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Centenary Celebration
Noel Coward
Centenary Celebration
Genres: Special Interest, Pop, Broadway & Vocalists
  •  Track Listings (24) - Disc #1


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CD Details

All Artists: Noel Coward
Title: Centenary Celebration
Members Wishing: 0
Total Copies: 0
Label: Prism
Release Date: 7/19/2002
Album Type: Import
Genres: Special Interest, Pop, Broadway & Vocalists
Styles: Nostalgia, Easy Listening, Oldies, Vocal Pop, Cabaret, Musicals, Traditional Vocal Pop
Number of Discs: 1
SwapaCD Credits: 1
UPC: 5014293611824

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CD Reviews

Not enough of Noel
M. Frank | Centennial, Colorado United States | 10/31/2002
(4 out of 5 stars)

"As a great Coward fan, I was slightly disappointed with this CD for two reasons. Firstly, there are a lot of songs on it which are not sung by Noel Coward himself but by various of his female musical associates. The quality of these tracks is rather patchy and the words, so vital to an appreciation of Coward's talent, are frequently inaudible, in particular in the wonderful song, 'I Went to a Marvellous Party'. Secondly, 'Mad Dogs and Englishmen', undoubtedly the most famous of Coward's songs, has been edited in order to make it more politically correct by omitting the 'wogga wogga' sounds that natives in Africa are said by Coward to make. Coward belongs to a period of jingoistic colonialism and imperialism; attempting to dilute that by editorial intervention is unwarranted revisionism.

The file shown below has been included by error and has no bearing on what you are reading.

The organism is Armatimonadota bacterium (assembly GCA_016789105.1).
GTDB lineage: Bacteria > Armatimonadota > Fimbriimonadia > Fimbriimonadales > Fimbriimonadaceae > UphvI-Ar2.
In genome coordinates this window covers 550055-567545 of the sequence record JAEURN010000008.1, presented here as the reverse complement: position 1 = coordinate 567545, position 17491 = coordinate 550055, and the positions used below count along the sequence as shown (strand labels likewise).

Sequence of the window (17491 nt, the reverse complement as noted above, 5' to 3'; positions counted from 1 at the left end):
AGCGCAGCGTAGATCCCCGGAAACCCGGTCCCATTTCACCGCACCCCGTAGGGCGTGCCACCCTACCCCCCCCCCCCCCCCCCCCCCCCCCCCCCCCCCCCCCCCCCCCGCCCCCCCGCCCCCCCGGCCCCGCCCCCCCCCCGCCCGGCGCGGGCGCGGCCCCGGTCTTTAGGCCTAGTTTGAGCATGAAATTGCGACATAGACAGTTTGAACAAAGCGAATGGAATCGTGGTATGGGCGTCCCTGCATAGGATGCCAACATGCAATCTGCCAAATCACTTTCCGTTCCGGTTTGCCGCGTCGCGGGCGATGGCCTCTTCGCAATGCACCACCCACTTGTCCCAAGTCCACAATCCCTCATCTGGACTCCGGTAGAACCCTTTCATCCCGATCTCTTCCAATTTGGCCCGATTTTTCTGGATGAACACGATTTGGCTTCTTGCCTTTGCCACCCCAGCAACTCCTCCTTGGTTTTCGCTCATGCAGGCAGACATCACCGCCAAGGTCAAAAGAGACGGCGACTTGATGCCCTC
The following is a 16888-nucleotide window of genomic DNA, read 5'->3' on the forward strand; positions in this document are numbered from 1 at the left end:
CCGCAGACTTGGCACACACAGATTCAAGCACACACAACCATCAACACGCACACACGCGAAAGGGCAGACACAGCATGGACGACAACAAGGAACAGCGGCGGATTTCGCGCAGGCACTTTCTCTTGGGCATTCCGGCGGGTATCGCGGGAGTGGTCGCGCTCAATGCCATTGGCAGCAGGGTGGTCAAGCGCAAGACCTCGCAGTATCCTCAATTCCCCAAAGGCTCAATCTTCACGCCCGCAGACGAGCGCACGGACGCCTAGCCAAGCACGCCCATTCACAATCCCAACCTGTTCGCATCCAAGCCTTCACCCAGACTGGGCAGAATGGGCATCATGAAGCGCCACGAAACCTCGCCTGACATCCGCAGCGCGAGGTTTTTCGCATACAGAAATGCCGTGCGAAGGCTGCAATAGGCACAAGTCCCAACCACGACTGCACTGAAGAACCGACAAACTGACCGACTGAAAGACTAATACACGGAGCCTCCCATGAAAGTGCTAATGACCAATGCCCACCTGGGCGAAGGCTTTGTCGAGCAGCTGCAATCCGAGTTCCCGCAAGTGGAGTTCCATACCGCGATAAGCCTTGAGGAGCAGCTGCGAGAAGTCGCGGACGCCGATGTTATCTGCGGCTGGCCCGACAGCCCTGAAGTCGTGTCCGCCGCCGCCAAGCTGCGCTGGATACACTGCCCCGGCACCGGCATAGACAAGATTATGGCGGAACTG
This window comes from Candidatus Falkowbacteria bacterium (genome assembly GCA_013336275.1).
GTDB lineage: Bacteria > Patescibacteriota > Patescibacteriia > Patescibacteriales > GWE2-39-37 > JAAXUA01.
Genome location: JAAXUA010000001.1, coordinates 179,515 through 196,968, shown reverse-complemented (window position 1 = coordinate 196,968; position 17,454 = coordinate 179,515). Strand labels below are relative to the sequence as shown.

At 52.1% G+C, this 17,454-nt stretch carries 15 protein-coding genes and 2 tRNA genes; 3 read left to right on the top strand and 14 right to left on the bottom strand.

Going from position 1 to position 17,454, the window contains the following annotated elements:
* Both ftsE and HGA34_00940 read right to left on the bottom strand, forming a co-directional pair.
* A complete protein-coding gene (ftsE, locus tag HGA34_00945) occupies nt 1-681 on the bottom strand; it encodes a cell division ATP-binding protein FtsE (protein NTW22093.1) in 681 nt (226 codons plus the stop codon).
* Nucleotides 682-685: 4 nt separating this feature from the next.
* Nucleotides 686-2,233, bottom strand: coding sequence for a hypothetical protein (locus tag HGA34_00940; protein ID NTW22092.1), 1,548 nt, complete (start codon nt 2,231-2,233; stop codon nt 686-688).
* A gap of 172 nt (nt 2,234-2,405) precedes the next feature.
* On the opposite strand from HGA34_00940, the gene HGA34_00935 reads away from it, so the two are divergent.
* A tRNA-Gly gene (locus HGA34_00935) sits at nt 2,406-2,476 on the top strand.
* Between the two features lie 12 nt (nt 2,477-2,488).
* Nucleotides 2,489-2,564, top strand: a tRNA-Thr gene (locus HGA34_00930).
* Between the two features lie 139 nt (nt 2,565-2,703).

Apart from these two criticisms, the CD offers a good sample of Coward's work."
Mad Dogs and Englishmen go out in the Midday Sun.
johnthirdearl | Lynnwood, WA United States | 11/24/2000
(5 out of 5 stars)

"I've been a great fan of Noel Coward, one of the 20th century's greatest playwrites, wits, and lyricists, since I was 14. This import was the only one available from that included my favorite Noel Coward song, "Don't Let's be Beastly to the Germans," a song Noel informs us at its beginning, was a satire directed against "a small minority of excessive humanitarians" during WW2, who "were a taking a rather too tolerant view of our enemies." (Sample lyric: "Though they gave us science, culture, art, and music to access, they also gave us two World Wars and Dr. Rudolf Hess.") One only has to hear the literacy and wit of Coward's lyrics, and any comparisons between pretenders-to-the-throne Cole Porter and Albert Jay Lerner will disappear like a snowflake over boiling water."